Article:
Activation of the epidermal growth factor receptor signal transduction pathway stimulates tyrosine phosphorylation of protein kinase C delta.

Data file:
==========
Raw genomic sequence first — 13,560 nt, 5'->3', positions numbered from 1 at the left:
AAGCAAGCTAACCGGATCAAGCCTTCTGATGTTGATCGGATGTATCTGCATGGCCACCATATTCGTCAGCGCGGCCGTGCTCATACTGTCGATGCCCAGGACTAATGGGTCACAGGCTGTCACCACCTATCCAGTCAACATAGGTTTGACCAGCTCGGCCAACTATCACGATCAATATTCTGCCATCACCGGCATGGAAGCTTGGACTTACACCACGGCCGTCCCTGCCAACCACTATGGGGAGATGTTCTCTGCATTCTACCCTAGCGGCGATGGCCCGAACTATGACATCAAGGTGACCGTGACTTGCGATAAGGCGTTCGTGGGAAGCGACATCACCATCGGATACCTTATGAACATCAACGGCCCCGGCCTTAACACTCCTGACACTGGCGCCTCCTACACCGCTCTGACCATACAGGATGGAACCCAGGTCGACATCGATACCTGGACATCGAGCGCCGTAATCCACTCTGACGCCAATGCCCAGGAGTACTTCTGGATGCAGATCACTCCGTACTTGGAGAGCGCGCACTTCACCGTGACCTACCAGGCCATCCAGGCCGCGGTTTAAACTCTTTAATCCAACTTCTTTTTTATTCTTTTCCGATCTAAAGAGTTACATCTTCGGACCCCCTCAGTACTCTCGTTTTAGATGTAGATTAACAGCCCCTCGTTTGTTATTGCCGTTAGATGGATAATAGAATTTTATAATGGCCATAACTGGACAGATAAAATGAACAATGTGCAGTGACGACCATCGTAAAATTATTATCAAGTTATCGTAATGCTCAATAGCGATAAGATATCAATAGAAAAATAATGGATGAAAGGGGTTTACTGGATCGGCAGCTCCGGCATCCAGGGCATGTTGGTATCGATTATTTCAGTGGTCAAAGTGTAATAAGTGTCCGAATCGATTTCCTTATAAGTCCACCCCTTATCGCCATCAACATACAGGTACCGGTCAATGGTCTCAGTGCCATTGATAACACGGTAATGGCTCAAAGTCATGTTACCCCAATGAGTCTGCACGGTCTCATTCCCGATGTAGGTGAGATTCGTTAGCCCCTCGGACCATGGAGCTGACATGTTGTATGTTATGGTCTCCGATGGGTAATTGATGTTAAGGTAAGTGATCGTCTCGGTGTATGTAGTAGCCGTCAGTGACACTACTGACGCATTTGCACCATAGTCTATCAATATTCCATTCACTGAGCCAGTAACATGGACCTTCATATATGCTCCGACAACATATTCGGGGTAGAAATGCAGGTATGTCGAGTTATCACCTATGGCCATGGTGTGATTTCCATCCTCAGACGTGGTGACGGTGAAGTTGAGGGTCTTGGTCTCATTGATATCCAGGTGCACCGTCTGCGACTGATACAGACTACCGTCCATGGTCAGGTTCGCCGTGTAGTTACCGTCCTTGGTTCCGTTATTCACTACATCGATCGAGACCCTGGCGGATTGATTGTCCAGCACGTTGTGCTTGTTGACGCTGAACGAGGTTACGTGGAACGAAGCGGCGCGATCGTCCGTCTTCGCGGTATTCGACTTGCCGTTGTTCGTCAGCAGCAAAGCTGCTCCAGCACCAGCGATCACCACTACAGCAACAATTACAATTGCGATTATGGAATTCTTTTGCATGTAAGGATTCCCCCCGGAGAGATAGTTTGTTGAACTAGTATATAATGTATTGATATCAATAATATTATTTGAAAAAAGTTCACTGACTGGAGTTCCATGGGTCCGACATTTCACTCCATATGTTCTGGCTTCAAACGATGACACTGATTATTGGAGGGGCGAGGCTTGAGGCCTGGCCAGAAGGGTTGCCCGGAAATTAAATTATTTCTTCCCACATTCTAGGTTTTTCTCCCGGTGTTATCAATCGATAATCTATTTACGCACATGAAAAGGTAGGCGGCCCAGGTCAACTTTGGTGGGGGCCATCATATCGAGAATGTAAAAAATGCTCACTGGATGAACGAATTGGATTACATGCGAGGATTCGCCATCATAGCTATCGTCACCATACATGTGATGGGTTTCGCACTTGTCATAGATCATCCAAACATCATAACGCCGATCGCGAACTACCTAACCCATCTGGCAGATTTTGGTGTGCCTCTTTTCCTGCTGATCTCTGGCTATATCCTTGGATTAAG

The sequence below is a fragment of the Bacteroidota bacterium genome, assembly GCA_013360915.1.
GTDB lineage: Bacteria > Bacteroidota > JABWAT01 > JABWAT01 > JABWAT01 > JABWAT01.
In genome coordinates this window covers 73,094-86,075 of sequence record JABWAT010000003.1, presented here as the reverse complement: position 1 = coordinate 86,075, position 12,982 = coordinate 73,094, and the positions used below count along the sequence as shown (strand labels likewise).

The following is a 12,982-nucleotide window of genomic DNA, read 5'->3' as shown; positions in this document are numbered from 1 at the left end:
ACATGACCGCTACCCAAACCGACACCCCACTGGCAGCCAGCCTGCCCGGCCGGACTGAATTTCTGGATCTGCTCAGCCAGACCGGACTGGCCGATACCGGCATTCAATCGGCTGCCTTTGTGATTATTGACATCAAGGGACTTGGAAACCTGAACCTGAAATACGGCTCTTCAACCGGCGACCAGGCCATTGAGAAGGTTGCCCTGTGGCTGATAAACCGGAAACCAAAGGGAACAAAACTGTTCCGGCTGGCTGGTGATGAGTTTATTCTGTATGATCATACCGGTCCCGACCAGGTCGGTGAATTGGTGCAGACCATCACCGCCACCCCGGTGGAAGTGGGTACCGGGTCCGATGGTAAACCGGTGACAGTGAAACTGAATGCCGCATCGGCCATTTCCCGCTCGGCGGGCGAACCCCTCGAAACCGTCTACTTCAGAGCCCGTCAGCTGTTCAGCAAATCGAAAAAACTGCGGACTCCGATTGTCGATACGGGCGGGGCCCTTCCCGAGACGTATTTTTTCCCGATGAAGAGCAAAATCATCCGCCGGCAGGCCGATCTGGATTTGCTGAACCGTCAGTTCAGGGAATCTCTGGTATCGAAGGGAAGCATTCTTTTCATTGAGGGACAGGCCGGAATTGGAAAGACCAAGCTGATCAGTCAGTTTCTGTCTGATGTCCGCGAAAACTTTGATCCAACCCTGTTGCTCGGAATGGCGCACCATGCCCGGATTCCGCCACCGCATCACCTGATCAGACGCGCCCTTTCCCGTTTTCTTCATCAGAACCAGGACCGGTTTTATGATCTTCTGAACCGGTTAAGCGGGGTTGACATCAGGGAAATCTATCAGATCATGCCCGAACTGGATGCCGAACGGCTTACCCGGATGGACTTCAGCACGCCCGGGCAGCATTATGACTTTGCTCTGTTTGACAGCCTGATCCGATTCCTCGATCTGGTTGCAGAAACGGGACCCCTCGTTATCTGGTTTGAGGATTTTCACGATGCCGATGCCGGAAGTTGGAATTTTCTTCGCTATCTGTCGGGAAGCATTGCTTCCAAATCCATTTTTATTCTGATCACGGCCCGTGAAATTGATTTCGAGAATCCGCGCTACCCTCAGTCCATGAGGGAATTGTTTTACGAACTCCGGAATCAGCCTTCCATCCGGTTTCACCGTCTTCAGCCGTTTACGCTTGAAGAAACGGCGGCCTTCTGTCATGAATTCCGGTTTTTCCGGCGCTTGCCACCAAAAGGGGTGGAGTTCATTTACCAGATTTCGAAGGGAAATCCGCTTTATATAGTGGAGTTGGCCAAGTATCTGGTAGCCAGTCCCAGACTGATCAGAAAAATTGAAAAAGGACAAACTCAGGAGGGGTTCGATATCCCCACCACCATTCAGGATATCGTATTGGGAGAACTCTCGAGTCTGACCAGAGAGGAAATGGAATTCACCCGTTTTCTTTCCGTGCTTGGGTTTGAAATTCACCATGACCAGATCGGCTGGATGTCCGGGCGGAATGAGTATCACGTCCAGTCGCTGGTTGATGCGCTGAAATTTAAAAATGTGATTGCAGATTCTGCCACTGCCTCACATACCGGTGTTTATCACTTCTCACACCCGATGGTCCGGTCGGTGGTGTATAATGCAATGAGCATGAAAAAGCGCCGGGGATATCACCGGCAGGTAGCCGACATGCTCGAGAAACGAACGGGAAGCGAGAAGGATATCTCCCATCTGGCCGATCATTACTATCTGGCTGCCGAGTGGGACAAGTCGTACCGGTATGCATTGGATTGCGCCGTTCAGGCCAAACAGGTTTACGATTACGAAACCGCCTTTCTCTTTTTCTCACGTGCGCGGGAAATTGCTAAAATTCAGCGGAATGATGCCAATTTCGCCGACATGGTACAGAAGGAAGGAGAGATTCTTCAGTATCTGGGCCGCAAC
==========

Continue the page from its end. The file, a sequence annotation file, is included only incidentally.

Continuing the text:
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The expression of an oncogenic rasHa gene in epidermal keratinocytes stimulates the tyrosine phosphorylation of protein kinase C delta and inhibits its enzymatic activity (Denning, M. F., Dlugosz, A. A., Howett, M. K., and Yuspa, S. H. (1993) J. Biol. Chem. 268, 26079-26081). Keratinocytes expressing an activated rasHa gene secrete transforming growth factor alpha (TGFalpha) and have an altered response to differentiation signals involving protein kinase C (PKC). Because the neoplastic phenotype of v-rasHa expressing keratinocytes can be partially mimicked in vitro by chronic treatment with TGF alpha and the G protein activator aluminum fluoride (AlF4-), we determined if TGF alpha or AlF4- could induce tyrosine phosphorylation of PKCdelta. Treatment of primary keratinocyte cultures for 4 days with TGFalpha induced tyrosine phosphorylation of PKCdelta, whereas AlF4- only slightly stimulated PKCdelta tyrosine phosphorylation. The PKCdelta that was tyrosine-phosphorylated in response to TGFalpha had reduced activity compared with the nontyrosine-phosphorylated PKCdelta. Treatment of keratinocytes expressing a normal epidermal growth factor receptor (EGFR) with TGFalpha or epidermal growth factor for 5 min induced PKCdelta tyrosine phosphorylation. This acute epidermal growth factor treatment did not induce tyrosine phosphorylation of PKCdelta in keratinocytes isolated from waved-2 mice that have a defective epidermal growth factor receptor. In addition, the level of PKCdelta tyrosine phosphorylation in v-rasHa-transduced keratinocytes from EGFR null mice was substantially lower than in v-rasHa transduced wild type cells, suggesting that activation of the EGFR is important for PKC delta tyrosine phosphorylation in ras transformation. However, purified EGFR did not phosphorylate recombinant PKC delta in vitro, whereas members of the Src family (c-Src, c-Fyn) and membrane preparations from keratinocytes did. Furthermore, clearing c-Src or c-Fyn from keratinocyte membrane lysates decreased PKCdelta tyrosine phosphorylation, and c-Src and c-Fyn isolated from keratinocytes treated with TGFalpha had increased kinase activity. Acute or chronic treatment with TGFalpha did not induce significant PKCdelta translocation in contrast to the phorbol ester 12-O-tetradecanoylphorbol-13-acetate, which induced both translocation and tyrosine phosphorylation of PKCdelta. This suggests that TGFalpha-induced tyrosine phosphorylation of PKC delta results from the activation of a tyrosine kinase rather than physical association of PKCdelta with a membrane-anchored tyrosine kinase. Taken together, these results indicate that PKCdelta activity is inhibited by tyrosine phosphorylation in response to EGFR-mediated signaling and activation of a member of the Src kinase family may be the proximal tyrosine kinase acting on PKCdelta in keratinocytes.